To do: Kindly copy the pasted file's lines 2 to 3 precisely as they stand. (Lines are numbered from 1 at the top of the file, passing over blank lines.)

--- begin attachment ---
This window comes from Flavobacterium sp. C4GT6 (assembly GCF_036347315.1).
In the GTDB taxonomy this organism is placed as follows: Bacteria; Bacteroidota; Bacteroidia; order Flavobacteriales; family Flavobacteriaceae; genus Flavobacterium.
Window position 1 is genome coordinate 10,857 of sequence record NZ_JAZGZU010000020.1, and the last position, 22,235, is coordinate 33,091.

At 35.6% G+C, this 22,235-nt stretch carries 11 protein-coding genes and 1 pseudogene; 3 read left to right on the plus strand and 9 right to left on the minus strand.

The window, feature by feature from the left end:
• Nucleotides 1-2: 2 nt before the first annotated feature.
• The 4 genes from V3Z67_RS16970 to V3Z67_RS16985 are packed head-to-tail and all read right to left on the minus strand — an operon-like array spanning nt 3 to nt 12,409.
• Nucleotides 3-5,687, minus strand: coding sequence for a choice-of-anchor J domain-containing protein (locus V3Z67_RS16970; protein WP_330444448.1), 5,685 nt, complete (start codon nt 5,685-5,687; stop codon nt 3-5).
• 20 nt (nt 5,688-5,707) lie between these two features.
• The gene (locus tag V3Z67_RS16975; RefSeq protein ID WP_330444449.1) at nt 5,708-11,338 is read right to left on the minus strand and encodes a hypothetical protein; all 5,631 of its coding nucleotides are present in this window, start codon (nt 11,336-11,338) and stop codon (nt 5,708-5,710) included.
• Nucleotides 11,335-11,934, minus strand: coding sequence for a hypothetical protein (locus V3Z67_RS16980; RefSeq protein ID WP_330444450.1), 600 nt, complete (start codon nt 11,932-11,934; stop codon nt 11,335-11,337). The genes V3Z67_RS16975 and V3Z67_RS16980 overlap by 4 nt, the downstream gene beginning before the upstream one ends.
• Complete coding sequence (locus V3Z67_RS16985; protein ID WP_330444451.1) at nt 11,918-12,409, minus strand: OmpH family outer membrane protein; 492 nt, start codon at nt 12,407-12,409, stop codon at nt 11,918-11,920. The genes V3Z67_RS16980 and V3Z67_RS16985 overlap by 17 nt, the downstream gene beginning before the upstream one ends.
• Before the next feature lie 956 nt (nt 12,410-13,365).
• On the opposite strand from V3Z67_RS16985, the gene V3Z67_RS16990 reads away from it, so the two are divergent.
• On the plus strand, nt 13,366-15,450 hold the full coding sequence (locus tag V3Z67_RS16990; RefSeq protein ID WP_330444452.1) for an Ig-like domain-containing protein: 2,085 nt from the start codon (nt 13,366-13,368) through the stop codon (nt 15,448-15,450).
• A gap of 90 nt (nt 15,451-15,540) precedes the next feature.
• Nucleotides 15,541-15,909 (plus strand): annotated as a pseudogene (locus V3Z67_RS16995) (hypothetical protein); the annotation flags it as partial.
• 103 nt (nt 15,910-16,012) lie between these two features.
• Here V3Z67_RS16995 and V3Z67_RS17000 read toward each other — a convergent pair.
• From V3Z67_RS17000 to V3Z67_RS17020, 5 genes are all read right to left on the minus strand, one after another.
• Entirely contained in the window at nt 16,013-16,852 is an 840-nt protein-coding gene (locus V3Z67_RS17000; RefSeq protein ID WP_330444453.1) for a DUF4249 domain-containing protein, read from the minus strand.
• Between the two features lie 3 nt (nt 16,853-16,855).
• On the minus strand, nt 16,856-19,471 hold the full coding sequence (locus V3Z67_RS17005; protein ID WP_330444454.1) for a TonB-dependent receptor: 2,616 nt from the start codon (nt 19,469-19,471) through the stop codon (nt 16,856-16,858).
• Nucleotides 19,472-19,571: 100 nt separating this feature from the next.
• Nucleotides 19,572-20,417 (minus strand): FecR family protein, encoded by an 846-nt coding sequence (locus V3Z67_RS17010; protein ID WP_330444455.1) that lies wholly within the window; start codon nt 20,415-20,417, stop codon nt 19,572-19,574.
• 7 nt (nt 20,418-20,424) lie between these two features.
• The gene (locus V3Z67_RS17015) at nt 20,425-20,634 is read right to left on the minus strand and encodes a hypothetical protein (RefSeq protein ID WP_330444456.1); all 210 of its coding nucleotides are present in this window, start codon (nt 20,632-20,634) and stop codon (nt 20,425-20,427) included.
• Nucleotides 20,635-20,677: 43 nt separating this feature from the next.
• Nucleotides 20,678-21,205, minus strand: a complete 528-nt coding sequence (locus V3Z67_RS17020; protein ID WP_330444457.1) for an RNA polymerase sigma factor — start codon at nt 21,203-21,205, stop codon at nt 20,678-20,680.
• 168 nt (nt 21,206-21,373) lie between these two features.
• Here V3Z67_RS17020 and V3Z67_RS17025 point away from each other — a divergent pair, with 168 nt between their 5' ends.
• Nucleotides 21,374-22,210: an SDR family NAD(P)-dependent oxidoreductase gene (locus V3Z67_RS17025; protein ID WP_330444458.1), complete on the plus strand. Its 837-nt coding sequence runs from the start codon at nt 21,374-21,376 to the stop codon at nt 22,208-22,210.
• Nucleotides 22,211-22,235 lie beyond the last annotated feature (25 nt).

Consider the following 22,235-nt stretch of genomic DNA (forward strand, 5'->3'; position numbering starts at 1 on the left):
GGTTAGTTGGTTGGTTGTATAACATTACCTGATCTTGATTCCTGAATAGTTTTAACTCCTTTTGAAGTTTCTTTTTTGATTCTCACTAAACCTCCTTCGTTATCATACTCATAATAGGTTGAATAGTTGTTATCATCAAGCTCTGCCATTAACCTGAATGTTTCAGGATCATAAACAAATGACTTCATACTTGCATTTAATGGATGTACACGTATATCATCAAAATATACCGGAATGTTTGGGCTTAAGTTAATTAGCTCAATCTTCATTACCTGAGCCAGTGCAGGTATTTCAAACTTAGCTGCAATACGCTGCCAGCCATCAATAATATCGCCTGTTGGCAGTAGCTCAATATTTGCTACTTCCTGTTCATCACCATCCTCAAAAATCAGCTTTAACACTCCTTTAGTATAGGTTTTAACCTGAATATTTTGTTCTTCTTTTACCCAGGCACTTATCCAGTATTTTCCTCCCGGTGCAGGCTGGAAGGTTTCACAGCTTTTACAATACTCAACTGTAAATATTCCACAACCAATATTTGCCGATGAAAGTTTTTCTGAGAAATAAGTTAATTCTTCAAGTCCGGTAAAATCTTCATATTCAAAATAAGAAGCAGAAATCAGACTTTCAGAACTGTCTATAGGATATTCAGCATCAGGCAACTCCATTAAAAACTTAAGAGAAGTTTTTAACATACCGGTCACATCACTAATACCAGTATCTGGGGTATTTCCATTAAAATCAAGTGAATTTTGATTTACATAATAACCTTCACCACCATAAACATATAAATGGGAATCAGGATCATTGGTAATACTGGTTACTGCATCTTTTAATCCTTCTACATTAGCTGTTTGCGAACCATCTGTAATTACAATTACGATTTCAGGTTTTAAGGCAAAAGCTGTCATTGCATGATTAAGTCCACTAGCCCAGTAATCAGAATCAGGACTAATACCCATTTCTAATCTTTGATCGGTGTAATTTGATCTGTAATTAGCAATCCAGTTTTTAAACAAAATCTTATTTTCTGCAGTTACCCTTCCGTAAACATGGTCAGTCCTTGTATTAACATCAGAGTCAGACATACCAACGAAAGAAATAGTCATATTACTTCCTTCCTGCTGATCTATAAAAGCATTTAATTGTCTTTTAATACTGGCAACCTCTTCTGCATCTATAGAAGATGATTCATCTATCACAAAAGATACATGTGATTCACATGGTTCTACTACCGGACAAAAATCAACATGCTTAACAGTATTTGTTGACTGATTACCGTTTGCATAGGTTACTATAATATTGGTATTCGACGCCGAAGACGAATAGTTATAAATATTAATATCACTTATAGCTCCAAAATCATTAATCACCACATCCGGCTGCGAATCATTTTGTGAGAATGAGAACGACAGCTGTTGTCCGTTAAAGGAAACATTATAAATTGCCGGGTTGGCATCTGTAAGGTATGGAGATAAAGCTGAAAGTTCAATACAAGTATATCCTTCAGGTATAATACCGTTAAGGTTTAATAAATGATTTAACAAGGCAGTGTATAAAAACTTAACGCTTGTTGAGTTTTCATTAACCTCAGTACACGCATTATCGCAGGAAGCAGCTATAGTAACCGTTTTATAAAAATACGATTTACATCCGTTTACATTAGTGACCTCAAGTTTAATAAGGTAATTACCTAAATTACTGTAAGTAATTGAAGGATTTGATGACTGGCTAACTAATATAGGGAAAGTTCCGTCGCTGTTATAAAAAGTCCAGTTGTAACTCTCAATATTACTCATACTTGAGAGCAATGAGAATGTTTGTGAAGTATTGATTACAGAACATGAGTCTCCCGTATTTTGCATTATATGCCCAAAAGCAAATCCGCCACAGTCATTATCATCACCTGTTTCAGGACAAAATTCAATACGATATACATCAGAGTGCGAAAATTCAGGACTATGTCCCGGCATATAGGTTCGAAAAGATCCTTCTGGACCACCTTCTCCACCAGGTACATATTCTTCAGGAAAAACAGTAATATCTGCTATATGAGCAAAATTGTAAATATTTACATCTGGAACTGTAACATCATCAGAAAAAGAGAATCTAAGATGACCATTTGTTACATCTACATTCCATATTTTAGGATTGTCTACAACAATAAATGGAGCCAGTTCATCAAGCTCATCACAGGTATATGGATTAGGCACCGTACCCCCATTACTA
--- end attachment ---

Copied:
In the GTDB taxonomy this organism is placed as follows: Bacteria; Bacteroidota; Bacteroidia; order Flavobacteriales; family Flavobacteriaceae; genus Flavobacterium.
Window position 1 is genome coordinate 10,857 of sequence record NZ_JAZGZU010000020.1, and the last position, 22,235, is coordinate 33,091.